When the topic automatically lands in a category that cannot but call out obvious prejudice - "The Unicorn Corral" - why do you insist on sowing seed on such inhospitable ground? Do you really enjoy the fight that much?

There are other forums out there that are, no doubt, much more receptive to your discussion. I'm not telling you to go away, that's completely beyond my purview and in fact we are all here at the forbearance of the moderators. But I am asking, without calling you names or questioning your methods and ideas: why do you stay?
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Old 07-20-2016, 08:23 PM   #14 (permalink)
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Highlighted are the pseudoscience sorta things I'm talking about.

Provide definitions of these things....

Quote:
Originally Posted by RustyLugNut View Post
It is of such a basic nature and the words are such I CANNOT make it any more simple!

A very small amount of HHO can affect combustion. That HHO may not be created in an efficient manner, but it can help contract the combustion curve and net more power than is lost in it's creation. There is nothing untoward in what I have said. Can you not see that the LOSSES in an engine is where the net "energy" is coming from?

You even stated that hydrocarbons are full of hydrogen! All thermochemistry tells us is, a small seeding amount of hydrogen and oxygen can cause a domino effect and release that hydrogen so that classic hydrogen research in the 4% range becomes viable. Go pull up numerous papers on the subject . They are all over the internet. Yes, they can be boring and very technical, but you can just go to the summaries. Hydrogen is fast burning because it does not get trapped in side reactions. It can't. Carbon can. Even the simplest fuel, CH4 is almost an order of magnitude slower in flame propagation because it starts to get sidetracked and produces compounds. Depending on your flame test, CH4 will burn at a rate of 30 cm per second while hydrogen does so at 300 cm per second. But, the minuscule amount H2 is not burning at an accelerated rate! It is chopping up the CH4 and preventing much of the compound formations that would sidetrack the thermodynamics of the combustion. The Carbon can oxidize and form CO2 more rapidly. It may only accelerate that flame front from 30 cm per second to 35 cm per sec, but it is enough to take a few degrees ignition lead away while producing more torque.

Look at a classic ignition/pressure curve. That pressure rise BEFORE top dead center (TDC) is lost work. Reducing that area by faster burn NETS you that lost work by moving it into the area AFTER TDC. This is a basic concept of internal combustion engines. Nothing is pseudoscience. Engine designers strive for this. Thus we have high swirl ports and squish and tumble. These all accelerate and move that flame front along reducing the need for ignition lead. This is why HHO will fail in most modern vehicles that already have accelerated combustion capable cylinder heads.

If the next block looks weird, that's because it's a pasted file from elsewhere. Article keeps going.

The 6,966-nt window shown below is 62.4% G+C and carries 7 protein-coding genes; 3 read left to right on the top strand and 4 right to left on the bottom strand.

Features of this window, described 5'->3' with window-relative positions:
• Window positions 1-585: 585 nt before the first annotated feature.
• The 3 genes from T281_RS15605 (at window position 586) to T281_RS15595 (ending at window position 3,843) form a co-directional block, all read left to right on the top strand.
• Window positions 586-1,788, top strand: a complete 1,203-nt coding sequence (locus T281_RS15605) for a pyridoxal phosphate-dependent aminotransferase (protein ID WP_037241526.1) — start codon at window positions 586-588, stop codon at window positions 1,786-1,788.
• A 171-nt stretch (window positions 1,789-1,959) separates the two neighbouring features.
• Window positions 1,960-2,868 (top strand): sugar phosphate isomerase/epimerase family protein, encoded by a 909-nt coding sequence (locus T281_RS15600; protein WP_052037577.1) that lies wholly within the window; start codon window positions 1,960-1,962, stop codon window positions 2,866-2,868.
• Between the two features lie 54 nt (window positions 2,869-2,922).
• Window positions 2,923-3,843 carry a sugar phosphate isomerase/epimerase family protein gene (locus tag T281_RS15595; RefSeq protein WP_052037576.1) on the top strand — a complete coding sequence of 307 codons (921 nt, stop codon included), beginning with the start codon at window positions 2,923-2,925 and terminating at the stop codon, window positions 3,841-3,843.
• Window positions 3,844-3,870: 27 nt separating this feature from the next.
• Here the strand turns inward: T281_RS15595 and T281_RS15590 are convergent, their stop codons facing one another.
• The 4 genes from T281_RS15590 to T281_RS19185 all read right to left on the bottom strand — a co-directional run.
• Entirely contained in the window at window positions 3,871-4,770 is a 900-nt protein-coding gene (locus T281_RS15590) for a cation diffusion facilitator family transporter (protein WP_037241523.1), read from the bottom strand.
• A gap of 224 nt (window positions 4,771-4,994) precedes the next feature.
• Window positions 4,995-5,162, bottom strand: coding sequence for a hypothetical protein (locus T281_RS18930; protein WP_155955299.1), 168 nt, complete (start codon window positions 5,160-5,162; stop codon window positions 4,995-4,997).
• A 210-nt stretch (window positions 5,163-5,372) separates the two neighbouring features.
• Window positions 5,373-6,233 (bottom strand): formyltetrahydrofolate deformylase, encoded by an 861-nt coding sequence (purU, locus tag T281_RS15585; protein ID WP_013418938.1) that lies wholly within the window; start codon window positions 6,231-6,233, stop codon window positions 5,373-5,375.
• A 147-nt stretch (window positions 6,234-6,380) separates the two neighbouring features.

I introduced the idea of brake mean effective pressure (BMEP) and did a calculation that showed how just a few PSI gain can net several horsepower. The average passenger car engine cruises at peak pressures of a few hundred PSI with BMEP at a less than 100 PSI. Shifting any pressure losses from the negative to the positive nets you the few PSI gain needed to produce more power with the same amount of fuel. This is such a basic concept of mechanical engineering, I don't know how to make it even more understandable.

Well, now you say, the electrolysis efficiency is too low to net any gains. True, if you are just using gobs of electricity to produce that HHO gas. But, if you have an engine that already likes to knock ( older iron head, iron block with high compression ) a very small amount of HHO is needed. I used the number 230 cc per minute. That is not all gas as I explained as a large amount is also steam. But, 140 Watts using Coulombic calcs gives us enough hydrogen to start the domino effect going. The amount of gas needed to start the pre-combustion depolymerization of the hydrocarbon fuel is dependent on the energy of the combustion mix (temperature, pressure, kinetic energy - swirl and tumble). Some engines need a relatively small amount. Some engines are so insensitive, you cannot produce enough HHO without bogging the engine down with alternator load. I use 303/304 Stainless steel in my electrolyzer only because there is a ton of it in the scrap pile out back of the shop. It has a large over-voltage. That is the voltage needed to get any useful electrolysis going. It needs about 2.5v per cell to get my 230 cc/min. But, configuring the cells to have a water jacket with hot water running through it at 80 deg C, reduces the voltage to 1.7V to get the same volume of electrolytic gasses. That gain in efficiency comes from the heat lost in the engine coolant. This actually allows us to stack not 4, but 6 cells in the series. We could get 50% more gas output for the same power. But, that is not necessarily needed. Just play with your engine design and the parameters of operation. PfgPro's engine would have been ideal for this. He can add heat, and compression via a change in boost pressure at cruise as he showed he could do. He could reduce his ignition lead via a "leaky N2O2 injector". HHO will not have as large an effect but with some juggling of intake heat as well as cruise boost, you could see some measurable changes, I predict. Again, since the ignition lead in a lean burn engine is quite long, reducing this lead nets more torque for the same amount of fuel used.